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Tuesday, March 29, 2005



By Michael Widlanski 29 March 2005

Official Palestinian media said today that Mahmoud Abbas's Palestine
Liberation Organization (PLO) and the HAMAS and Islamic Jihad organizations
have agreed in principle to full unification, with all sides recognizing the
PLO's "Strategy of Stages," a document that sets out a phased program for
Israel's destruction.

"Representatives of the HAMAS movement and Islamic Jihad will formally
attend a meeting of the Executive Committee of the Palestine Liberation
Organization today, and the two movements [HAMAS and Jihad] have agreed in
principle to join the PLO [Arabic: al-munadhama]," declared the opening
headlines on Voice of Palestine radio.

At Mid-day, however, a spokesman for HAMAS, Hassan Youssef, said HAMAS
would not participate in the meeting today of the 13-member PLO Executive
Committee, the PLO's highest body, but he and Jihad members reiterated they
were joining the PLO.

"We have made a strategic choice," asserted Mushir al-Masri of Jihad,
citing the PLO's Strategy of Stages as an underlying point of agreement
between the PLO, HAMAS and Jihad.

Even his use of the words "strategic choice" [Arabic: khayar istrateeji]
was an echo of the term as used by the late PLO leader Yasser Arafat and his
successor Dr. Mahmoud Abbas.

The dramatic announcement of PLO-HAMAS-Jihad unification comes amid the
flow of sophisticated weapons to PLO and Islamic agents, and it represents
both a major success for Abbas along with a serious potential threat for
Israel for several

*--For Abbas, who succeeded Arafat as the leader of both the PLO and the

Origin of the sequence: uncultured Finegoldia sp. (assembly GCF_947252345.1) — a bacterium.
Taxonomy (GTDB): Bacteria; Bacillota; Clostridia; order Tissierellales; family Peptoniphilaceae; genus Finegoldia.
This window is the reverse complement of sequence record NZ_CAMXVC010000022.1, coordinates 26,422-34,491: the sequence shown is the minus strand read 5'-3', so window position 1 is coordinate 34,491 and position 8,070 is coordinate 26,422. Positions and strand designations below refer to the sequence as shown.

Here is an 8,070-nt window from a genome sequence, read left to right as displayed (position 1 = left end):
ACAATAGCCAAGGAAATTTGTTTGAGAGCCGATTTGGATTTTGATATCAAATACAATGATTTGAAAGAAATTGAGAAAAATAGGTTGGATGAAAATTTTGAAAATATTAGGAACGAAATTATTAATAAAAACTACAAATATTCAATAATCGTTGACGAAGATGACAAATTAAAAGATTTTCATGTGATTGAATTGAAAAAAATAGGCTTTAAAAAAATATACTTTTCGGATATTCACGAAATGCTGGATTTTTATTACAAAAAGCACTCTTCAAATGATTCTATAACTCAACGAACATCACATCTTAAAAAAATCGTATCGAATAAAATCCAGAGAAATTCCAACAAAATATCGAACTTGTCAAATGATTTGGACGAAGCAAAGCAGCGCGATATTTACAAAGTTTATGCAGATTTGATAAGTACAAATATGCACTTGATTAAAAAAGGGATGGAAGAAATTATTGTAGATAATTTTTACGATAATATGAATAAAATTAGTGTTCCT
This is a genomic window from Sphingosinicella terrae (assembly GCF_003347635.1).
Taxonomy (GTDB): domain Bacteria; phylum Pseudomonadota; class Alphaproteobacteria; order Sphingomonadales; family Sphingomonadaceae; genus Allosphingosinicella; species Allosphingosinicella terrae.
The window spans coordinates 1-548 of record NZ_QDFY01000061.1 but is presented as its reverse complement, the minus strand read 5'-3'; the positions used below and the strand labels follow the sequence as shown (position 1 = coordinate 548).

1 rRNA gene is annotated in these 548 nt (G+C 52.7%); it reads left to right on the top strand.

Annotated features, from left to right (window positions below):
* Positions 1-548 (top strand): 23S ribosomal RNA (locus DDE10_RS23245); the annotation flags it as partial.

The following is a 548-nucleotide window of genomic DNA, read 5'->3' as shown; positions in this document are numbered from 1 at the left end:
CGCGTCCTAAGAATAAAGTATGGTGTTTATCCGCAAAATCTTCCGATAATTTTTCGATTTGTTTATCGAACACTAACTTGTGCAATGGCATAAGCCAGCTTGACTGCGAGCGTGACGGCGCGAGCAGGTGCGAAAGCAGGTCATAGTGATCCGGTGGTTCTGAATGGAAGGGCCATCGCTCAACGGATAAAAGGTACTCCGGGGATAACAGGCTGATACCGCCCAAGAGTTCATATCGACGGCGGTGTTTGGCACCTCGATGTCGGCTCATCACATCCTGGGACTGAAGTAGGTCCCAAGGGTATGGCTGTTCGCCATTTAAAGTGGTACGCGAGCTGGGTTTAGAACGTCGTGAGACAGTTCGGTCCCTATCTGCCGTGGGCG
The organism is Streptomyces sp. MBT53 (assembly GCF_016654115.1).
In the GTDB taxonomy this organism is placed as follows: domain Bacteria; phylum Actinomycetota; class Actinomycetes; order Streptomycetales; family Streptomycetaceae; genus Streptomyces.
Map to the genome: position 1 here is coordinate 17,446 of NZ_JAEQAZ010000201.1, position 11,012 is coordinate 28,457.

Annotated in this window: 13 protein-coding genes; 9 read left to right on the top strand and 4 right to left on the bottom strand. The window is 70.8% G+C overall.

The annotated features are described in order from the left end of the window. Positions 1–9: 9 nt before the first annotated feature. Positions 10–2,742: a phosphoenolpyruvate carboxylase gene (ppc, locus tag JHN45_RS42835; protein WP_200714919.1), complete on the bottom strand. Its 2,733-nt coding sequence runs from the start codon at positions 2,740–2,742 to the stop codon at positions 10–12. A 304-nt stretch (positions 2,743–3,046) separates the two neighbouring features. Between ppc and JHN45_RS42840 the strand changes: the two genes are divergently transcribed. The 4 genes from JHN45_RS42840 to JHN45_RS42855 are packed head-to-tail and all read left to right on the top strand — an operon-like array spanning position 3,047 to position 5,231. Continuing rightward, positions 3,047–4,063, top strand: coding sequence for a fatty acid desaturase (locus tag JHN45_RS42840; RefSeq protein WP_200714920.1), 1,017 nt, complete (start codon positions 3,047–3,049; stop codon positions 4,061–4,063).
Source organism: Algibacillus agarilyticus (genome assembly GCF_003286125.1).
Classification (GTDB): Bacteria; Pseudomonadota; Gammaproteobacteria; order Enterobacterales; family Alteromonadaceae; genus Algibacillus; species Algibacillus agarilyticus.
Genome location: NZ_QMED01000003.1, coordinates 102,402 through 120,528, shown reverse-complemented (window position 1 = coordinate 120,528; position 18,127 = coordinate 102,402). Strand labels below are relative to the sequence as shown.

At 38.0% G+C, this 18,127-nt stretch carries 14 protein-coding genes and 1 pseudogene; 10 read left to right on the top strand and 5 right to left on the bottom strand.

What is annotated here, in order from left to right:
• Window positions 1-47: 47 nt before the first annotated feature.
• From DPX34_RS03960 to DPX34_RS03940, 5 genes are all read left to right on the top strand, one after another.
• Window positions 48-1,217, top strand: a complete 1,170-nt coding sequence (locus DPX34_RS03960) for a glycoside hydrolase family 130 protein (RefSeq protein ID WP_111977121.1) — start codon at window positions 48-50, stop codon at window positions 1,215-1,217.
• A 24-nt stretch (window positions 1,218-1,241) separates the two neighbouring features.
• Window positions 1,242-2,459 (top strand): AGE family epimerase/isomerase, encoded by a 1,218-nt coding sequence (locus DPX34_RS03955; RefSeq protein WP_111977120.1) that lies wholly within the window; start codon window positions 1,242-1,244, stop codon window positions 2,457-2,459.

PA, it is a major Palestinian domestic success, perhaps beginning to take
him out of Arafat's shadow;

*--For Israel, it is worrisome that the Islamic extremists, who have
continued to amass weapons and stage intermittent terror attacks, are now
officially part of the Palestinian establishment;

*--And perhaps most problematic is the re-statement by both the PLO and
HAMAS that they are bound to the PLO's 1974 action-plan entitled the
"Strategy of Stages" (Arabic: barnamaj al-marahil) which seeks Israel's
destruction through a combination of diplomacy and violence.

The announcement of unification was featured in detail on all the
morning news shows of Voice of Palestine radio (Sawt Felasteen) from
Ramallah and on Palestinian television from Gaza, showing lengthy shots of
Abbas meeting with the HAMAS leadership, while demonstrably fingering
Islamic prayer beads (Arabic: sibha or masbah) in his left hand.

HAMAS officials declined to give detailed responses to questions about
whether the unification meant a change in HAMAS's ideology or its official
covenant (Arabic: mithaq), but it appeared that neither HAMAS nor Jihad-nor
even the PLO-was willing to offer an official renunciation of the use of
violence against Israel.

Instead, both PLO and HAMAS officials have, in recent days, confirmed
that they have accepted the strategy of "staged goals" (Arabic: ahdaf
marhalliyya) as it appears in "Strategy of Stages" set forth at a PLO
conference in 1974.